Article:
In Theodore Roethke’s “My Papa’s waltz” the reader finds a horrid experience, the beating of a child by his father, which is told in a way of a romantic and beautiful dance – the waltz. The feeling one gets from reading this poem is that the narrator, at least at the time in which the poem is written, does not look at this experience as something bad.
He tries to beautify the experience by making it a waltz. He also, by means of images and rhythm, shows the conflict between the readers, or the way any other ‘normal’ man will look at this experience, and how he sees it, or wants it to be seen ( although he does not show his father as completely innocent). It can also be looked upon as the Petty Herst syndrome – meaning having a ‘reality’ so intense and strong that one feels incapable of any other ‘reality’, fearing it can and will be worse.
The poem is built of four stanzas (quatrain), each consisting of four lines. The rhyme scheme is, in the first stanza – abab, in the second – cdcd, in the third – efef, and in the fourth – ghgh. The meter is tercet iambic (stressed unstressed – three times per line).
The central image in the poem is the metaphor in which the beatings are described as a waltz. The poet is led around the house, dancing – not beaten around. This is also brought through by the meter – tercet iambic – the beat of the waltz, thus the main image is shown through the meter as well, giving the reader more of the feeling of dance in contrast to the ‘secondary images’ which are more associated with the rough experience of a beating.
Given such parameters the poet installs some sort of relaxation in the reader (maybe even in himself), in order to make the subject – the beating – more readable, and lessening the effect of the drunkenness and the beatings, making his father more human.
By this dance metaphor, the whole routine of the beating is messaged. The drunken father, his breath “Could make a small boy dizzy”, yet the boy hangs “on like death”. The word death is important, usually, the word death, in love poems, shows truthfulness and undesputable love, as in marriage one promises to love to death, to never leave even if what is left is just a memory – as happens in this poem.
The boy will love his father to end; although, a great bitterness remains in the memory – the drunkenness, failure (“every step you missed”), and the beating deriving from these failures and drunkenness. For each failure ” My right ear scraped a buckle ” – The boy is accused of his father’s failures.
Another way in which the love to the father is shown is the way in which the father is described, by which the poet shows his love to the father, and his longing for him is by calling him “Papa” – not father. This word is used, often, to fathers who have a special relationship.
The title in itself is misleading, reading “My Papa’s waltz” one will expect to find a poem about a father, good and loving, dancing this gentle dance, not, in one’s eye not the poet, a beating father, a monster. Together with all these is the description of the father as a poor man, one to be married.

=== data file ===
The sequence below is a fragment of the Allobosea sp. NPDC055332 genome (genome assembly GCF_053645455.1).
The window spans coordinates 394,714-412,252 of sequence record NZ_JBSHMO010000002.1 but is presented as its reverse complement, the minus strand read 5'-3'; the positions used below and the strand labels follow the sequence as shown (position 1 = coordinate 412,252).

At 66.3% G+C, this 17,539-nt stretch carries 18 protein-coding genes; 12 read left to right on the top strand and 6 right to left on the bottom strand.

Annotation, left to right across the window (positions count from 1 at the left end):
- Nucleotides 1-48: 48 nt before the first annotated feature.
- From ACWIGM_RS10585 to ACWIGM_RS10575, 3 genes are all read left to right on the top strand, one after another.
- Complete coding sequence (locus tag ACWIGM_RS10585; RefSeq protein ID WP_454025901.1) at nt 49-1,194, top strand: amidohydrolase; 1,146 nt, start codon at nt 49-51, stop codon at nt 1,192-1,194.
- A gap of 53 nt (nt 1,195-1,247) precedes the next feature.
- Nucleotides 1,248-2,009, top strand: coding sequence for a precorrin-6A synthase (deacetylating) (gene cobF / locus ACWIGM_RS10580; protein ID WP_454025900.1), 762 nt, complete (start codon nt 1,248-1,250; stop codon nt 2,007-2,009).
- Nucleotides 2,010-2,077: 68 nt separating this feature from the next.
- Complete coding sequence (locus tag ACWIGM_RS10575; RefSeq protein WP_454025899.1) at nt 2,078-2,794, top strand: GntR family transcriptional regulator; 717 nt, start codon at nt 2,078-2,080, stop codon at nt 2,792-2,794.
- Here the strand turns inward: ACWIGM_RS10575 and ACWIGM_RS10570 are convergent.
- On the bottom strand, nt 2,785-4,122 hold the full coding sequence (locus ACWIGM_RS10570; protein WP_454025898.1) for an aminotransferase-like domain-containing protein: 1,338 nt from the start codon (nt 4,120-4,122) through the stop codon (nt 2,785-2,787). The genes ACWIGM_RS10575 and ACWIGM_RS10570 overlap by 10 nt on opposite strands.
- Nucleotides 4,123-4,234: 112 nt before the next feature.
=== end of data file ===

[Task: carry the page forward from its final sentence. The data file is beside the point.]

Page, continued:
He is, as we have already seen, a failure, he is drunken, probably a lot, for his breath reeks with ” whiskey “, he is dirty – his hands ” caked hard by dirt ” and are ” battered on one knuckle” , all in all, a poor man that all will pity, someone who needs love.
In spite of these showings of his father as a person that he loved, and still does, the poet uses the ‘secondary images’ – the images outside the main image – to show that the brutality existed. He does not lessen the impact of these beatings or their brutality. The beatings were so hard that the “pans \ Slid from the kitchen shelf “, the beatings were hard on the poet – ” Such waltzing was not easy ” – and also made a change in the boy’s point of life.
The poet tells that the father beats ” time on my head “, meaning the beatings made his childhood go away, time ran faster for him, beating him as his father did, as if making him mature faster than others, but he does not accuse his father of that. One accusing finger does rise, and that is toward the mother, who “Could not unfrown ” her ” countenance “, as if the poet’s mother does not react in order to maintain this or that frown that will leave her ‘undignified’, as if stopping his father from beating him is not of her duties – putting the blame away from his father.
Another explanation, farfetched as it may sound, is that of the Petty Herst syndrome. The meaning of this syndrome is that one may enter into a state of life, a ‘reality’, that no matter how brutal or harsh it may be, once it is in his mind as an absolute reality, this reality will look like the most suitable reality, escape is not needed, and even when the person leaves this reality it will still, in retrospective, be the best situation he was ever been.
It is possible that the narrator in this poem is ‘afflicted’ by this syndrome. He defends his father because to him it seems that this is the reality he should be in. He describes the beatings as a waltz because he sees it as such.
Although the poem is narrated retrospectively, from a grown-up man’s point of view, something remains, the poet does not hate his father for the beating, on the contrary, he shows us that the love to his father is not, and never was lost. And twice during the poem – he talks about ” But I hung on ” in the first stanza, and ” Still clinging to your shirt.” in the fourth stanza, which gives the feeling that he loved and stayed with his father during his childhood, and that he does that even now when his childhood is no longer with him.
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